The insurance industry is facing a talent conundrum. A growing number of baby boomer employees are retiring, with the pandemic accelerating many individual retirement timelines. Efforts to recruit new talent are hampered by millennials’ negative perceptions of careers in insurance. And employers facing an urgent business imperative to digitize need employees who have comprehensive sets of new skills. All of these forces are coalescing into the one thing the insurance industry hates the most — uncontrolled risk.

How does an industry that is inherently risk-averse and change-resistant navigate these challenges?

Photo by Sanjay Suchak, University of Virginia

UVA Edge helps employers invest in the long-term career success of workers without college degrees. It’s an innovative one-year program in which participants gain technical expertise and strengthen fundamental ‘human skills’ while earning transferable college credits. For employers, UVA Edge provides an opportunity to develop talent, increase retention, and create a more diverse and equitable workplace.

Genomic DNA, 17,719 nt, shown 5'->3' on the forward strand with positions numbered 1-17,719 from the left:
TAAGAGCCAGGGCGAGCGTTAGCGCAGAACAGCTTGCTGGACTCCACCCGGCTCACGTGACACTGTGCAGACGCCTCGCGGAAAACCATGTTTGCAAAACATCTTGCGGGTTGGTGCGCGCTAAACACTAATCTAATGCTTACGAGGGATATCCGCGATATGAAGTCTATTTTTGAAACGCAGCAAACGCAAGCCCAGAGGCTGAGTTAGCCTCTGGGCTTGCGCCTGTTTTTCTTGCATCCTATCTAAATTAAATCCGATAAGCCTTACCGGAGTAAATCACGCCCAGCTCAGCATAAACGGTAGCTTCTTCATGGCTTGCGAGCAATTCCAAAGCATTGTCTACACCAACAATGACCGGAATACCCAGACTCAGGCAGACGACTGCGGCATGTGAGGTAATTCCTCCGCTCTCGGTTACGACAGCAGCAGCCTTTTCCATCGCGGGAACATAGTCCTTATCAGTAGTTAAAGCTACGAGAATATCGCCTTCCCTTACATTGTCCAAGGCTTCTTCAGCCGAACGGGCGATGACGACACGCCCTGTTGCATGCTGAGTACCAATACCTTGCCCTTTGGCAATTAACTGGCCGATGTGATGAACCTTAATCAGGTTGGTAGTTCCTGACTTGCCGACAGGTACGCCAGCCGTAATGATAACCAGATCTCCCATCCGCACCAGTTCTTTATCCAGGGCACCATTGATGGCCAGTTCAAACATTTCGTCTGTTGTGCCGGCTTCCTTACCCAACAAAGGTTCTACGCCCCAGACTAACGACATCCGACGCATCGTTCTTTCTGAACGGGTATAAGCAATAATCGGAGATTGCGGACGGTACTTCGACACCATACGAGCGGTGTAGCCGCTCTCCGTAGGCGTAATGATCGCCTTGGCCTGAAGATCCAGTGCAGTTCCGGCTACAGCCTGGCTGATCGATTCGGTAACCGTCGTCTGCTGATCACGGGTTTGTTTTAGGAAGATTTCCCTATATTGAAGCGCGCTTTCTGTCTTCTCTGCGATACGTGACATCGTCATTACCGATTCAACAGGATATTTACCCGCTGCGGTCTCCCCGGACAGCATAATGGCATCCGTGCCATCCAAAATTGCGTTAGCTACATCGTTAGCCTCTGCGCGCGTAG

By Stephen Yadzinski, Senior Innovation Officer, JFFLabs & Stacey Clawson, Associate Vice President, JFF

There are more than 75 million adults in the United States who graduated from high school and never earned a college degree.

Compared with college graduates, they are more likely to hold lower-wage jobs, are disproportionately Black and Latinx, and have more limited opportunities for career advancement.

It’s clear that a college degree is the best forward-looking indicator of economic advancement. Among other things, a postsecondary education offers students important foundational experiences and helps them develop enduring skills such as emotional intelligence, creative problem-solving and communication…

Despite intense financial headwinds, this Impact Employer helps employees develop new skills and build a path to a college degree.

COVID-19 caused commercial air travel to evaporate overnight. Now, nearly a year into the pandemic, airlines are operating with a fraction of prior customer demand. Many have gone out of business, and those still operating are facing deep financial challenges. In the fight to survive, some airlines are suspending flights, grounding aircraft, leaving markets, and laying off employees. Each airline is navigating these difficult cost-cutting choices in its own unique way, shaped by its leadership, culture, and values.